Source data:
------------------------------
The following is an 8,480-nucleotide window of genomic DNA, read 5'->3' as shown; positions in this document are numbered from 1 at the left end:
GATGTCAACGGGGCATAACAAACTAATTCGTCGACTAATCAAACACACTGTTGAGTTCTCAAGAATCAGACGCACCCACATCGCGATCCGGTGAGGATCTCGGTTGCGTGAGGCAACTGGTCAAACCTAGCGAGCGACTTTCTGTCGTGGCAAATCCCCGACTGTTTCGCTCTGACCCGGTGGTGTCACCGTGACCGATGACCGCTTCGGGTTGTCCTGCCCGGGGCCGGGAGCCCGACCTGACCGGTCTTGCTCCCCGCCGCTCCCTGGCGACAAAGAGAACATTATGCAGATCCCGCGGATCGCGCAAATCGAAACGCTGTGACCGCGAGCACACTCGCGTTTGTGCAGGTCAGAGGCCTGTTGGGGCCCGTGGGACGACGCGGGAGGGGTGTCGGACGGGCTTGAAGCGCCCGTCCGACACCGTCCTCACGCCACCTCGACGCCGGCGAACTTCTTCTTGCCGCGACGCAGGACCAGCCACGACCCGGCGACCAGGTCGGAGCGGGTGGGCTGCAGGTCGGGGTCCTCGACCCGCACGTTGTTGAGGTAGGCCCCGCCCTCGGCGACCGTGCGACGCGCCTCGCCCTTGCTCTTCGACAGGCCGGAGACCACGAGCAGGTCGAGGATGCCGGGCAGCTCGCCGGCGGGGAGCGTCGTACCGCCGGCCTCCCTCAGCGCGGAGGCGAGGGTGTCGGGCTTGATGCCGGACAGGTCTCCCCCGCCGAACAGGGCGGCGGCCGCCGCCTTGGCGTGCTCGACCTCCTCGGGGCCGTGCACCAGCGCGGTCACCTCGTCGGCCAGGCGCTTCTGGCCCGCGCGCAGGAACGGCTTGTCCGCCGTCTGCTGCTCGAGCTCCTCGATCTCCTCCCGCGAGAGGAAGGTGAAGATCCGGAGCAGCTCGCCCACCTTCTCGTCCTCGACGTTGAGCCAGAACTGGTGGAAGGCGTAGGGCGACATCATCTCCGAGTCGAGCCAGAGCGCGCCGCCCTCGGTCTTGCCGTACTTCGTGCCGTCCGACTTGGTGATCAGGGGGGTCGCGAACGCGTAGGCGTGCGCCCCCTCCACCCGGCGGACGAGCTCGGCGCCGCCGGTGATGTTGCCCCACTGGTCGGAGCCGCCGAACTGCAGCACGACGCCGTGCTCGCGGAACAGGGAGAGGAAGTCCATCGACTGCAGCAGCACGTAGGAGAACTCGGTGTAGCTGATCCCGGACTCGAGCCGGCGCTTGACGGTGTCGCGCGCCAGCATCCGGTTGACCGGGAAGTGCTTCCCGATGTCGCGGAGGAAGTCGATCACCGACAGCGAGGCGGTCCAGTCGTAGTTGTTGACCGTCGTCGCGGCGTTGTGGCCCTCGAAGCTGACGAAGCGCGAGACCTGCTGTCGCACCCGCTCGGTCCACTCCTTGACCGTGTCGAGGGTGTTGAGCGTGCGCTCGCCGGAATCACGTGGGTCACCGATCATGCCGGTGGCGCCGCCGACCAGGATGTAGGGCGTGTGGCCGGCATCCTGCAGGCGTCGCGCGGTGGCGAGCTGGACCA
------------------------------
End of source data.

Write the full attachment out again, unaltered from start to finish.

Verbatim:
The following is an 8,480-nucleotide window of genomic DNA, read 5'->3' as shown; positions in this document are numbered from 1 at the left end:
GATGTCAACGGGGCATAACAAACTAATTCGTCGACTAATCAAACACACTGTTGAGTTCTCAAGAATCAGACGCACCCACATCGCGATCCGGTGAGGATCTCGGTTGCGTGAGGCAACTGGTCAAACCTAGCGAGCGACTTTCTGTCGTGGCAAATCCCCGACTGTTTCGCTCTGACCCGGTGGTGTCACCGTGACCGATGACCGCTTCGGGTTGTCCTGCCCGGGGCCGGGAGCCCGACCTGACCGGTCTTGCTCCCCGCCGCTCCCTGGCGACAAAGAGAACATTATGCAGATCCCGCGGATCGCGCAAATCGAAACGCTGTGACCGCGAGCACACTCGCGTTTGTGCAGGTCAGAGGCCTGTTGGGGCCCGTGGGACGACGCGGGAGGGGTGTCGGACGGGCTTGAAGCGCCCGTCCGACACCGTCCTCACGCCACCTCGACGCCGGCGAACTTCTTCTTGCCGCGACGCAGGACCAGCCACGACCCGGCGACCAGGTCGGAGCGGGTGGGCTGCAGGTCGGGGTCCTCGACCCGCACGTTGTTGAGGTAGGCCCCGCCCTCGGCGACCGTGCGACGCGCCTCGCCCTTGCTCTTCGACAGGCCGGAGACCACGAGCAGGTCGAGGATGCCGGGCAGCTCGCCGGCGGGGAGCGTCGTACCGCCGGCCTCCCTCAGCGCGGAGGCGAGGGTGTCGGGCTTGATGCCGGACAGGTCTCCCCCGCCGAACAGGGCGGCGGCCGCCGCCTTGGCGTGCTCGACCTCCTCGGGGCCGTGCACCAGCGCGGTCACCTCGTCGGCCAGGCGCTTCTGGCCCGCGCGCAGGAACGGCTTGTCCGCCGTCTGCTGCTCGAGCTCCTCGATCTCCTCCCGCGAGAGGAAGGTGAAGATCCGGAGCAGCTCGCCCACCTTCTCGTCCTCGACGTTGAGCCAGAACTGGTGGAAGGCGTAGGGCGACATCATCTCCGAGTCGAGCCAGAGCGCGCCGCCCTCGGTCTTGCCGTACTTCGTGCCGTCCGACTTGGTGATCAGGGGGGTCGCGAACGCGTAGGCGTGCGCCCCCTCCACCCGGCGGACGAGCTCGGCGCCGCCGGTGATGTTGCCCCACTGGTCGGAGCCGCCGAACTGCAGCACGACGCCGTGCTCGCGGAACAGGGAGAGGAAGTCCATCGACTGCAGCAGCACGTAGGAGAACTCGGTGTAGCTGATCCCGGACTCGAGCCGGCGCTTGACGGTGTCGCGCGCCAGCATCCGGTTGACCGGGAAGTGCTTCCCGATGTCGCGGAGGAAGTCGATCACCGACAGCGAGGCGGTCCAGTCGTAGTTGTTGACCGTCGTCGCGGCGTTGTGGCCCTCGAAGCTGACGAAGCGCGAGACCTGCTGTCGCACCCGCTCGGTCCACTCCTTGACCGTGTCGAGGGTGTTGAGCGTGCGCTCGCCGGAATCACGTGGGTCACCGATCATGCCGGTGGCGCCGCCGACCAGGATGTAGGGCGTGTGGCCGGCATCCTGCAGGCGTCGCGCGGTGGCGAGCTGGACCA